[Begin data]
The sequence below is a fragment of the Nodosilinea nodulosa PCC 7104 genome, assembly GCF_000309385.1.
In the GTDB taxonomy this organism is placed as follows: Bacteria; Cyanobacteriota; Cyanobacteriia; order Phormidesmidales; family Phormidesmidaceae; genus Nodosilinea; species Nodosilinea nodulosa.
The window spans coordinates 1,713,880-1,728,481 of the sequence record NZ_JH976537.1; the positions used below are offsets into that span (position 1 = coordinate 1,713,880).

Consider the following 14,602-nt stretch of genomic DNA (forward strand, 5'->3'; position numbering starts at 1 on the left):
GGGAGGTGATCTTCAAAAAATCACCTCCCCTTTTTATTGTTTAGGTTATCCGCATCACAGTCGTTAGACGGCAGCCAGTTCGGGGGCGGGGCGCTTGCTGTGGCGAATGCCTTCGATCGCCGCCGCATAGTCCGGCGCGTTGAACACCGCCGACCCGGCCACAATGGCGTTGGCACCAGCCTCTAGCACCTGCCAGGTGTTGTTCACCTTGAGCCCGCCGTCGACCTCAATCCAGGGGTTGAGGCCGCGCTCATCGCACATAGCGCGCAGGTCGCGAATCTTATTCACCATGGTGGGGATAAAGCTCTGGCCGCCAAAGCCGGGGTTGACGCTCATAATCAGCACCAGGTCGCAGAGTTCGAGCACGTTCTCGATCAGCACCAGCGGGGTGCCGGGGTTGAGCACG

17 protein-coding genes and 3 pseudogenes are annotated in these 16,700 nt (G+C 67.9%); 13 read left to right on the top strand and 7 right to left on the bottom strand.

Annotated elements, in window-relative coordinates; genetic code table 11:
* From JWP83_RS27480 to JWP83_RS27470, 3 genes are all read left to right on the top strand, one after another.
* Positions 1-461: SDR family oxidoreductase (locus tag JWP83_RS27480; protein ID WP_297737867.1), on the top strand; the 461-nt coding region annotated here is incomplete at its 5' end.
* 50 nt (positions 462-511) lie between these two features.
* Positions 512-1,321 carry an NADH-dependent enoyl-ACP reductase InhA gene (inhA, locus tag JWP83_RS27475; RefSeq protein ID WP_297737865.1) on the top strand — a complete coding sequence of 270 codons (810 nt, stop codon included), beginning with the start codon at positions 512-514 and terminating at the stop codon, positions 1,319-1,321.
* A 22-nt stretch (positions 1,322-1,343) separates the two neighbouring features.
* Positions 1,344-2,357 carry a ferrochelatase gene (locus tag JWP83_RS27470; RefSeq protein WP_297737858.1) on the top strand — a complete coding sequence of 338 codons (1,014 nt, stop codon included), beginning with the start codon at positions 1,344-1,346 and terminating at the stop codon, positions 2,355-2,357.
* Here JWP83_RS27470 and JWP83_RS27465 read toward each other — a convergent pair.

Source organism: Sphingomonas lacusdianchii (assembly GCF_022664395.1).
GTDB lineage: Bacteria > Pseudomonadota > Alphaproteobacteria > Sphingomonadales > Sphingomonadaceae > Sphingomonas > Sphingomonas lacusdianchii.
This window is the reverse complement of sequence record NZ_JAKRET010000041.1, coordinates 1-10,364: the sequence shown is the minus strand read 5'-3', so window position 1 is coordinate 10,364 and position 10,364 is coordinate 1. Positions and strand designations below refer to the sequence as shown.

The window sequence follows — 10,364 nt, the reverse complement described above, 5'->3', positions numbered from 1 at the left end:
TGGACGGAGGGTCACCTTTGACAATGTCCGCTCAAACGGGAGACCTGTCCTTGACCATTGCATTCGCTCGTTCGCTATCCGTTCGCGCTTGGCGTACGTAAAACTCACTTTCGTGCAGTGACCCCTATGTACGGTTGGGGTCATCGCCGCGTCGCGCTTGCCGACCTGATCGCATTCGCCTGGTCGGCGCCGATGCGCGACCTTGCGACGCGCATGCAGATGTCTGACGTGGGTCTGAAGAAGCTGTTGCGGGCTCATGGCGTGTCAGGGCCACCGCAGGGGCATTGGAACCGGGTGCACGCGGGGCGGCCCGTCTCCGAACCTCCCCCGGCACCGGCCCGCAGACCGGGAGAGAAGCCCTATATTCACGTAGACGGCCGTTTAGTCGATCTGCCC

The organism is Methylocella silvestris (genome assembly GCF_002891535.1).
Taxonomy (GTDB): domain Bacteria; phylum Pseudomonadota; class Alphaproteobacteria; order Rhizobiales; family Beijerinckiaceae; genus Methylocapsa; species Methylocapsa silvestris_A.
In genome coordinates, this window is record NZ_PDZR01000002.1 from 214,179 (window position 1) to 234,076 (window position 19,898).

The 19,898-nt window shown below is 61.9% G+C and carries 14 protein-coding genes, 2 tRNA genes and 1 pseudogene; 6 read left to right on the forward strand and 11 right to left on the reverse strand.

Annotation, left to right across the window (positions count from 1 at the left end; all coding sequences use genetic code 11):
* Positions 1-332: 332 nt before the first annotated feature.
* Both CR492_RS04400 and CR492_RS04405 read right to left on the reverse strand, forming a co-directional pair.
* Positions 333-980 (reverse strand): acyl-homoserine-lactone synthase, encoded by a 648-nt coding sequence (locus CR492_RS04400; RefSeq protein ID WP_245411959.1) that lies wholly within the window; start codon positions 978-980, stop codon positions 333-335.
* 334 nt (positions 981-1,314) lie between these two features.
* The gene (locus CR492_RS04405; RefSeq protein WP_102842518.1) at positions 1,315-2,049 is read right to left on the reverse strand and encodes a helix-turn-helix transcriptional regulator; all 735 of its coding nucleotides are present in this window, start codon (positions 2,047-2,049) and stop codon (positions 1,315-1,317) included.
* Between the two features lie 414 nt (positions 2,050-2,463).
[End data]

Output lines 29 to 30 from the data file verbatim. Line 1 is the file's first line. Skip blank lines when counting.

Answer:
* The gene (locus CR492_RS04405; RefSeq protein WP_102842518.1) at positions 1,315-2,049 is read right to left on the reverse strand and encodes a helix-turn-helix transcriptional regulator; all 735 of its coding nucleotides are present in this window, start codon (positions 2,047-2,049) and stop codon (positions 1,315-1,317) included.
* Between the two features lie 414 nt (positions 2,050-2,463).